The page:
Vet Pro: yippee!

For 2008 Mountain States Cup has added a Vet Pro/Am class. Anyone 35 or older can race this category, and I am stoked. Here’s why:

– The delta between VetEx and Semipro is huge! Very few older riders can compete or want to compete with the young bucks, especially in MSC 4X and DS, where Pro and Semi have been mixed. Give me a long enough DH course and I’ll find a fun flow, but in gated events it’s hard to roll with the raw aggression of a 20-year-old. Breaking a clavicle, recovering from surgery, realizing some things are more important … these things change a man.

– I think your ideal class gives you the possibility of a good result only if you train and focus and do everything right. That keeps you hungry and motivated. When I went Semipro (and became a coach), I realized if I risked it all and ignored my kids, I could get 15th. If I took it easy and took great care of the kids, I could get 17th. I know it’s lame to say this, but Why risk? Why strive?

Troy Cooperman: powerful, committed and fierce

– A couple years ago a petition was brought to USA Cycling to officially add a Vet Pro class. They said no, there are too many classes already. Stupid!

– A Vet Pro class keeps older riders in the mix. So many guys get to a point where they’re fast, but they can’t compete with the younger guys, and they lose the spark, so they move into other sports. Many start riding moto. After two seasons of twisting throttles, they’re out of MTB racing. Motos are a one way ticket to midnight. Call it … heavy metal.

– A Vet Pro class brings young riders into the sport. If Dad is competing in Vet Pro, all hungry and stoked, then you know he’s gonna encourage his kids to race too.

– Other mature sports have similar classes. Two obvious analogs: motocross and BMX. At the hare scrambles around here, the Vet class is big and fast. Shannon Gillette, the PR guy at the ABA, says 30-34 and 35-39 are by far the biggest Cruiser classes. It’s the dads.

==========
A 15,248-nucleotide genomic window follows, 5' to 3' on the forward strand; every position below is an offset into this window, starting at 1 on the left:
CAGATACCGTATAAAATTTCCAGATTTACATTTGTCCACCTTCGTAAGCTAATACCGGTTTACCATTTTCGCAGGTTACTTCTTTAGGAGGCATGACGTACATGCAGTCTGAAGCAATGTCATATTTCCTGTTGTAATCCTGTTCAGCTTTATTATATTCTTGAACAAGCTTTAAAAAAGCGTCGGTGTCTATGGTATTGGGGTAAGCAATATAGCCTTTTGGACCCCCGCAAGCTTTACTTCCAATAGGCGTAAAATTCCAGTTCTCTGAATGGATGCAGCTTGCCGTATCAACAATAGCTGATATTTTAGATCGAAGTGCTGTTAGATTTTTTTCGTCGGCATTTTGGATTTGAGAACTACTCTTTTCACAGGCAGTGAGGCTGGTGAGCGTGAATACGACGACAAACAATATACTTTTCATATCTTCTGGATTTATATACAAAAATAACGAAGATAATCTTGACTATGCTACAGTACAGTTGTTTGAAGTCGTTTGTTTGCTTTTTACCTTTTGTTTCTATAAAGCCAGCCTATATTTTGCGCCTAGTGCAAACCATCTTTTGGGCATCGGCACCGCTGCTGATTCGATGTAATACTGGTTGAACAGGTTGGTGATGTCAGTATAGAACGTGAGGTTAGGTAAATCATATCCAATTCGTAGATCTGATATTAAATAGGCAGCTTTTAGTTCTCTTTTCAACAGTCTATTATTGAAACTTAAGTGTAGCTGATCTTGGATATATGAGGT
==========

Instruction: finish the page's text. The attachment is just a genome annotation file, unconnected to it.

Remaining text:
Lee McCormack: smooth and devious, but not so fierce

– The race series in Fontana, CA has a Vet Pro class, and it has been a huge success there. The Vet Pro class was great at this year’s G3 events. We have a lot of old/fast guys in the Mountain States, currently scattered among the VetEx, Semi and Pro classes.

– Vet Pro is definitely the place for old/fast Experts and old/slow Semis and Pros. But what about vets who are still fast pros? That’s an individual decision. You know Brian Lopes could demolish any Vet class he wants, but he still enjoys demolishing everyone. And then there’s Ned Overend. When he turned 50 and was still mixing it up in Pro he told me, “I can get a lot slower and still be fast for 50. I want to be fast, period.”

– I still believe that, if I do everything right, I can podium in a Semipro downhill. That would be very satisfying. But you know what? Standing on a Vet Pro/Am podium with Dan Weinman or Troy Cooperman or Bill TeSelle would be cool too.

Next year I don’t want to be fast for 39. I want to be fast, period.

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